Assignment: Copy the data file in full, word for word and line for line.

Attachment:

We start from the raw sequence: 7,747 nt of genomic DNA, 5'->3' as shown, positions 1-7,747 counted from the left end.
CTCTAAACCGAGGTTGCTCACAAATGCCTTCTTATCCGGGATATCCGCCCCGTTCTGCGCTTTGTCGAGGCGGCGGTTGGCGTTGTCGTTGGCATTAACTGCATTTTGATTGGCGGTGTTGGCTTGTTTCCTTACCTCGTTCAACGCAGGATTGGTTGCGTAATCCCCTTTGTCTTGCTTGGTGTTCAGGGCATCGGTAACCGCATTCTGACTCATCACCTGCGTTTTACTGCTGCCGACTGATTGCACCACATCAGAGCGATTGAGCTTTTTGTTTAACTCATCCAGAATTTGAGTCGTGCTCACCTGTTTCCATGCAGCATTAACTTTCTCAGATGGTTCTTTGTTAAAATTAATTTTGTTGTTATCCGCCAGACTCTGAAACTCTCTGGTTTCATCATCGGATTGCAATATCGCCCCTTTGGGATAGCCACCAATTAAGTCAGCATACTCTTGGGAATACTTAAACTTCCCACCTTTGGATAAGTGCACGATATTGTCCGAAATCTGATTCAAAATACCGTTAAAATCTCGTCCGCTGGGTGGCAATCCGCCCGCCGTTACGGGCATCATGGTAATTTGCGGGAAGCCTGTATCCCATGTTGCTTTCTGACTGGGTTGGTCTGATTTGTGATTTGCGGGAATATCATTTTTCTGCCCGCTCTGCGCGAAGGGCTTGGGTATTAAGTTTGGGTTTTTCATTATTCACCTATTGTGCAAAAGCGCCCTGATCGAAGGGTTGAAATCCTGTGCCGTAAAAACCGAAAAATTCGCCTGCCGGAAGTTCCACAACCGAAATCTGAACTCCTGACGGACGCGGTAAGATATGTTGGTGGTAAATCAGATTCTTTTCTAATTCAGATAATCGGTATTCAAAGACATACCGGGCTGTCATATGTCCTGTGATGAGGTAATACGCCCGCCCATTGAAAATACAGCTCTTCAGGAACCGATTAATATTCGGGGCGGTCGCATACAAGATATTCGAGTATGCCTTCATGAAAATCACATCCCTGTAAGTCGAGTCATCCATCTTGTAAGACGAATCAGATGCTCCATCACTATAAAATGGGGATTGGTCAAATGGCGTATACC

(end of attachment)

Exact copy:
We start from the raw sequence: 7,747 nt of genomic DNA, 5'->3' as shown, positions 1-7,747 counted from the left end.
CTCTAAACCGAGGTTGCTCACAAATGCCTTCTTATCCGGGATATCCGCCCCGTTCTGCGCTTTGTCGAGGCGGCGGTTGGCGTTGTCGTTGGCATTAACTGCATTTTGATTGGCGGTGTTGGCTTGTTTCCTTACCTCGTTCAACGCAGGATTGGTTGCGTAATCCCCTTTGTCTTGCTTGGTGTTCAGGGCATCGGTAACCGCATTCTGACTCATCACCTGCGTTTTACTGCTGCCGACTGATTGCACCACATCAGAGCGATTGAGCTTTTTGTTTAACTCATCCAGAATTTGAGTCGTGCTCACCTGTTTCCATGCAGCATTAACTTTCTCAGATGGTTCTTTGTTAAAATTAATTTTGTTGTTATCCGCCAGACTCTGAAACTCTCTGGTTTCATCATCGGATTGCAATATCGCCCCTTTGGGATAGCCACCAATTAAGTCAGCATACTCTTGGGAATACTTAAACTTCCCACCTTTGGATAAGTGCACGATATTGTCCGAAATCTGATTCAAAATACCGTTAAAATCTCGTCCGCTGGGTGGCAATCCGCCCGCCGTTACGGGCATCATGGTAATTTGCGGGAAGCCTGTATCCCATGTTGCTTTCTGACTGGGTTGGTCTGATTTGTGATTTGCGGGAATATCATTTTTCTGCCCGCTCTGCGCGAAGGGCTTGGGTATTAAGTTTGGGTTTTTCATTATTCACCTATTGTGCAAAAGCGCCCTGATCGAAGGGTTGAAATCCTGTGCCGTAAAAACCGAAAAATTCGCCTGCCGGAAGTTCCACAACCGAAATCTGAACTCCTGACGGACGCGGTAAGATATGTTGGTGGTAAATCAGATTCTTTTCTAATTCAGATAATCGGTATTCAAAGACATACCGGGCTGTCATATGTCCTGTGATGAGGTAATACGCCCGCCCATTGAAAATACAGCTCTTCAGGAACCGATTAATATTCGGGGCGGTCGCATACAAGATATTCGAGTATGCCTTCATGAAAATCACATCCCTGTAAGTCGAGTCATCCATCTTGTAAGACGAATCAGATGCTCCATCACTATAAAATGGGGATTGGTCAAATGGCGTATACC